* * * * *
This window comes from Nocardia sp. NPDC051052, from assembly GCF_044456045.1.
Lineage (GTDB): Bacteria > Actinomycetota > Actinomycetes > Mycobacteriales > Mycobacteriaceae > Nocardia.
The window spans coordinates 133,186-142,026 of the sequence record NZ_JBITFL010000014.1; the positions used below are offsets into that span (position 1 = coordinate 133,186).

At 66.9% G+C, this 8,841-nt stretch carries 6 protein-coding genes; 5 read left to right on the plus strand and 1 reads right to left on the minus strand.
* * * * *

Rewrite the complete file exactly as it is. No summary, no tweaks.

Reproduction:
This window comes from Nocardia sp. NPDC051052, from assembly GCF_044456045.1.
Lineage (GTDB): Bacteria > Actinomycetota > Actinomycetes > Mycobacteriales > Mycobacteriaceae > Nocardia.
The window spans coordinates 133,186-142,026 of the sequence record NZ_JBITFL010000014.1; the positions used below are offsets into that span (position 1 = coordinate 133,186).

At 66.9% G+C, this 8,841-nt stretch carries 6 protein-coding genes; 5 read left to right on the plus strand and 1 reads right to left on the minus strand.